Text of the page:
Declining trend but difficult

There has been a trend decline in fiscal deficits. The budget deficit declined from 9.9 per cent in 2009 to 6.4 per cent in 2012. The Debt to GDP ratio also declined to 78.5 per cent in 2011, but increased to 79.1 per cent of GDP in 2012. However, the targets of bringing down the deficit were exceeded.

This year’s fiscal performance has once again been adverse with revenue shortfalls and expenditure overruns. According to the Ministry of Finance, the fiscal deficit for the first four months expanded by 20.3 per cent to Rs. 343.5 billion from Rs. 285.5 billion a year ago. The deficit was 3.9 per cent of GDP, marginally up from 3.8 per cent last year. With this outcome in the first four months, it would be exceedingly difficult to achieve the deficit target for the full year of 5.8 percent of GDP.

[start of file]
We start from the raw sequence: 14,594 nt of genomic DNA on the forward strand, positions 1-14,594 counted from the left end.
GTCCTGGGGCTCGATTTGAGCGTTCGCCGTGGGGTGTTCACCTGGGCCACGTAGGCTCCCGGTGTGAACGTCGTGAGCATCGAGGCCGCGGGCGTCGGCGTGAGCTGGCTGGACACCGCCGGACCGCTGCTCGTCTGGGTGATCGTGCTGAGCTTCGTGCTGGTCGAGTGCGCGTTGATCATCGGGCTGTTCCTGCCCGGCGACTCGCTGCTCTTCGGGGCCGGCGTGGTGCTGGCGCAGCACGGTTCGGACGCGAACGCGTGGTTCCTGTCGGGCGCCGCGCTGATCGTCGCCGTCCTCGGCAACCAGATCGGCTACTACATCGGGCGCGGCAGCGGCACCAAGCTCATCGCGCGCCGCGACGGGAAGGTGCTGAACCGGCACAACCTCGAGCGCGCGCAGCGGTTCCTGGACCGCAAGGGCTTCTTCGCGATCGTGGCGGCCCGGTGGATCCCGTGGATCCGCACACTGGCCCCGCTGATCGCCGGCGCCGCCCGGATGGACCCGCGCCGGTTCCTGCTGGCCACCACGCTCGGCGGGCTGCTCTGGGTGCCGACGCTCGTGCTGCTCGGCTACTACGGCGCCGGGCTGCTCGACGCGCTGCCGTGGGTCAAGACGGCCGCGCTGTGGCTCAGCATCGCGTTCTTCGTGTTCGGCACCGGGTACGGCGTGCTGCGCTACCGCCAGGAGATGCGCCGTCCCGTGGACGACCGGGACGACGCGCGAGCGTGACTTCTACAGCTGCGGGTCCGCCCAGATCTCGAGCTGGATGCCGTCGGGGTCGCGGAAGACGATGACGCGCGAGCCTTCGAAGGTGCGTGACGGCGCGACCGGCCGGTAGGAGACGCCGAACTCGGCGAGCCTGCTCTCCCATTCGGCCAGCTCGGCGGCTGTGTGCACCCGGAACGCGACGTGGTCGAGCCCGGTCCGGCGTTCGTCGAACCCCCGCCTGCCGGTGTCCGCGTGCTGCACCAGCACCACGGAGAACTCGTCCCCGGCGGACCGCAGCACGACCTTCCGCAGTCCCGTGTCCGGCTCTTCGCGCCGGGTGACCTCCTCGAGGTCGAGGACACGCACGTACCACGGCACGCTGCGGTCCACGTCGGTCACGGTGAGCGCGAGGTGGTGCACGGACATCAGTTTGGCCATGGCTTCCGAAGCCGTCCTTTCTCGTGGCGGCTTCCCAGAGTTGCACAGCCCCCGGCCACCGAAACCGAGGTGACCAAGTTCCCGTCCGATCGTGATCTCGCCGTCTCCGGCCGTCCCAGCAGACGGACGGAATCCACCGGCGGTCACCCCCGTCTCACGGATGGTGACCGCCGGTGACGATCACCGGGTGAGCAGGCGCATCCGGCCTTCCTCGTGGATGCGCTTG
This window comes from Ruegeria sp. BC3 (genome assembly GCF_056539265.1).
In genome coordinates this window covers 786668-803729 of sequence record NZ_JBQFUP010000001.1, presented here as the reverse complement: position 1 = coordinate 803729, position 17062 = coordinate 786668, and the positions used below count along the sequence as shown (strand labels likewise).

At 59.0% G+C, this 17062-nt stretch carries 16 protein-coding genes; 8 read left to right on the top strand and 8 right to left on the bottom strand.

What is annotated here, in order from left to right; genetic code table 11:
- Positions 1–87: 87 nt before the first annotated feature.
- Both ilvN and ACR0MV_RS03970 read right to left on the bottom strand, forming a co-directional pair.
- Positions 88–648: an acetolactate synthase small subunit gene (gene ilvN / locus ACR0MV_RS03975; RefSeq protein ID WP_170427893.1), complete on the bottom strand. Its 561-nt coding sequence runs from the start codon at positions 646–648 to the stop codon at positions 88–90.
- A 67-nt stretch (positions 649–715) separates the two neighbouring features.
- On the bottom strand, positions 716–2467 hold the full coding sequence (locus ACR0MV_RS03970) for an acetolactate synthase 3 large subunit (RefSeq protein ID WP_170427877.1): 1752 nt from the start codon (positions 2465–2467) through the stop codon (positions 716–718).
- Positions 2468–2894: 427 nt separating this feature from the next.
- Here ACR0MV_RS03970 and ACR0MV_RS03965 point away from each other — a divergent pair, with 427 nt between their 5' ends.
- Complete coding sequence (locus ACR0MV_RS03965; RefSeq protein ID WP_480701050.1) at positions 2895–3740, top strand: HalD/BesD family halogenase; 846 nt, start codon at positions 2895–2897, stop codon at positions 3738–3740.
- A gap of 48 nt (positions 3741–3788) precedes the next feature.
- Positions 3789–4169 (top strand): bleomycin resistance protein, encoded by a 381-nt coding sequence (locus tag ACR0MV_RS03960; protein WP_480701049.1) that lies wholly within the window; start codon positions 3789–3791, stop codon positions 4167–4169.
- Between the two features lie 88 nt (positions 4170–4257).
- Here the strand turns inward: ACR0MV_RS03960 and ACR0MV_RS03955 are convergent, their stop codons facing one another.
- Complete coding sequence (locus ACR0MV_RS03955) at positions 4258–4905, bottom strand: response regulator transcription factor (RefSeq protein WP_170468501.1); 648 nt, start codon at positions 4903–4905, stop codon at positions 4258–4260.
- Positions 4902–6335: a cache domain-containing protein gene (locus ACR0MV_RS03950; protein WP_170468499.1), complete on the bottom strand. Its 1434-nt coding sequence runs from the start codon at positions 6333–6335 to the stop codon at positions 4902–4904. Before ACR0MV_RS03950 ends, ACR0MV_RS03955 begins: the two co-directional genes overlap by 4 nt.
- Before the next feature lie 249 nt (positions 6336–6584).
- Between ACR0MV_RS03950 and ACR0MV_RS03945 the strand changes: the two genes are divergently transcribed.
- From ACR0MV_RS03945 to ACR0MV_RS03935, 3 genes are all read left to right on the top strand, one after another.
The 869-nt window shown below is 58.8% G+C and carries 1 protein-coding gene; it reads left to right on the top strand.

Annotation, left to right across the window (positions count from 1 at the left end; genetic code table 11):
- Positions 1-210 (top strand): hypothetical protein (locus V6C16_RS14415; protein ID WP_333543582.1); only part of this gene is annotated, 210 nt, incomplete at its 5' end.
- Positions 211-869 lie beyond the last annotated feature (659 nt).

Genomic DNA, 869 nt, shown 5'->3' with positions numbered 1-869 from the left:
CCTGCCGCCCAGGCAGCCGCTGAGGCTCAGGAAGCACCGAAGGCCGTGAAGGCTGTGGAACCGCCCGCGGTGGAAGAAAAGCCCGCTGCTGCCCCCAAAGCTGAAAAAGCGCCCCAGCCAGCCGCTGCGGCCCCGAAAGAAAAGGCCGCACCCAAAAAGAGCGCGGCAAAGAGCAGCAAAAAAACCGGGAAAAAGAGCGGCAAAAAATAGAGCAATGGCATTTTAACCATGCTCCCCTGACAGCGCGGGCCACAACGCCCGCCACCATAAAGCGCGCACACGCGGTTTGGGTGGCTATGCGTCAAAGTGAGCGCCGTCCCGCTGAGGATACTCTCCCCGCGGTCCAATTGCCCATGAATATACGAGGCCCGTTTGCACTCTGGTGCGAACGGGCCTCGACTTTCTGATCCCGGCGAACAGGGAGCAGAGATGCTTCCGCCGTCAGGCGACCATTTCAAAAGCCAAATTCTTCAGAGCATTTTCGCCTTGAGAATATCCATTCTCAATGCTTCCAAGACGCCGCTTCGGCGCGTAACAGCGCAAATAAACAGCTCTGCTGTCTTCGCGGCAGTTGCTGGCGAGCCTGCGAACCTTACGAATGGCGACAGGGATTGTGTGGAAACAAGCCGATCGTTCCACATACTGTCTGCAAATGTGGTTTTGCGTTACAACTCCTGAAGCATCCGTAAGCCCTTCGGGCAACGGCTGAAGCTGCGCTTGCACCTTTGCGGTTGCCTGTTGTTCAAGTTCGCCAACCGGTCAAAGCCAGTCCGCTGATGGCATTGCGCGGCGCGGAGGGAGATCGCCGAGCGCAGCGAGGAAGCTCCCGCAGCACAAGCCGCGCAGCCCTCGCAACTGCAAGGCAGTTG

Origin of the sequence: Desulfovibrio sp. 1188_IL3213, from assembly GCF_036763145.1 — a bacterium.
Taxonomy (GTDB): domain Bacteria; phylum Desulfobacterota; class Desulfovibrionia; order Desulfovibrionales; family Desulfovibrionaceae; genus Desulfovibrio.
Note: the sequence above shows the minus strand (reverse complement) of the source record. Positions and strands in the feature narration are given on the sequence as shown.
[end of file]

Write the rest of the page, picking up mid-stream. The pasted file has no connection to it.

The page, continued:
While the resolve and the commitment of the Finance Ministry are commendable, there are serious difficulties in achieving the target. On the expenditure side, it has been difficult to rein in government expenditure and losses of public enterprises. Though the new pricing policy for electricity is expected to reduce some of the losses of the CEB, it is difficult as there have been little efforts to reform most enterprises, as well as contain wasteful and unproductive expenditures.

On the revenue side, tax revenues at 11 per cent of GDP are woefully inadequate. “Tax dodging through evasion, avoidance and the use of so-called tax planning may undermine the envisaged improvements in taxation,” Dr. Jayasundera said. The inefficiency and lack of integrity of tax gatheyers that Senior Minister pointed out sometime ago are also serious constraints to the collection of due taxes.